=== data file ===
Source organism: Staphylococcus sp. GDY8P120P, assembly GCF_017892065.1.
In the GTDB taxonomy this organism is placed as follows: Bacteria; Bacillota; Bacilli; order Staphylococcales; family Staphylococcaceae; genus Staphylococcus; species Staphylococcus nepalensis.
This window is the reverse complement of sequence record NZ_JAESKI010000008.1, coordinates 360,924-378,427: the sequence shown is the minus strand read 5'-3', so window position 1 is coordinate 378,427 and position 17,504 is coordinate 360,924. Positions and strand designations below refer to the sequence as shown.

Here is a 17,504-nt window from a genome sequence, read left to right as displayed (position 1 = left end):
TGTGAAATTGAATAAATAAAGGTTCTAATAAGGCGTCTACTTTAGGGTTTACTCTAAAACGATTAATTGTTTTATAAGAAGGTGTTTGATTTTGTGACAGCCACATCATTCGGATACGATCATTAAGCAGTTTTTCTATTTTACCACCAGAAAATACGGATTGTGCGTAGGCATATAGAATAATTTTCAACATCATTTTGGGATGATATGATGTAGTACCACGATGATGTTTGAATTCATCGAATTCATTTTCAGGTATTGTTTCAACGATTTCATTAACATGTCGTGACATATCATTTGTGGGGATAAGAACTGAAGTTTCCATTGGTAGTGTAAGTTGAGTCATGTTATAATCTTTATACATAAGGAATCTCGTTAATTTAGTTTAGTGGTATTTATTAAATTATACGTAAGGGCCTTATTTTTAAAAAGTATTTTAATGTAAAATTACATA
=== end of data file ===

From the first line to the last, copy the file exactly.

Source organism: Staphylococcus sp. GDY8P120P, assembly GCF_017892065.1.
In the GTDB taxonomy this organism is placed as follows: Bacteria; Bacillota; Bacilli; order Staphylococcales; family Staphylococcaceae; genus Staphylococcus; species Staphylococcus nepalensis.
This window is the reverse complement of sequence record NZ_JAESKI010000008.1, coordinates 360,924-378,427: the sequence shown is the minus strand read 5'-3', so window position 1 is coordinate 378,427 and position 17,504 is coordinate 360,924. Positions and strand designations below refer to the sequence as shown.

Here is a 17,504-nt window from a genome sequence, read left to right as displayed (position 1 = left end):
TGTGAAATTGAATAAATAAAGGTTCTAATAAGGCGTCTACTTTAGGGTTTACTCTAAAACGATTAATTGTTTTATAAGAAGGTGTTTGATTTTGTGACAGCCACATCATTCGGATACGATCATTAAGCAGTTTTTCTATTTTACCACCAGAAAATACGGATTGTGCGTAGGCATATAGAATAATTTTCAACATCATTTTGGGATGATATGATGTAGTACCACGATGATGTTTGAATTCATCGAATTCATTTTCAGGTATTGTTTCAACGATTTCATTAACATGTCGTGACATATCATTTGTGGGGATAAGAACTGAAGTTTCCATTGGTAGTGTAAGTTGAGTCATGTTATAATCTTTATACATAAGGAATCTCGTTAATTTAGTTTAGTGGTATTTATTAAATTATACGTAAGGGCCTTATTTTTAAAAAGTATTTTAATGTAAAATTACATA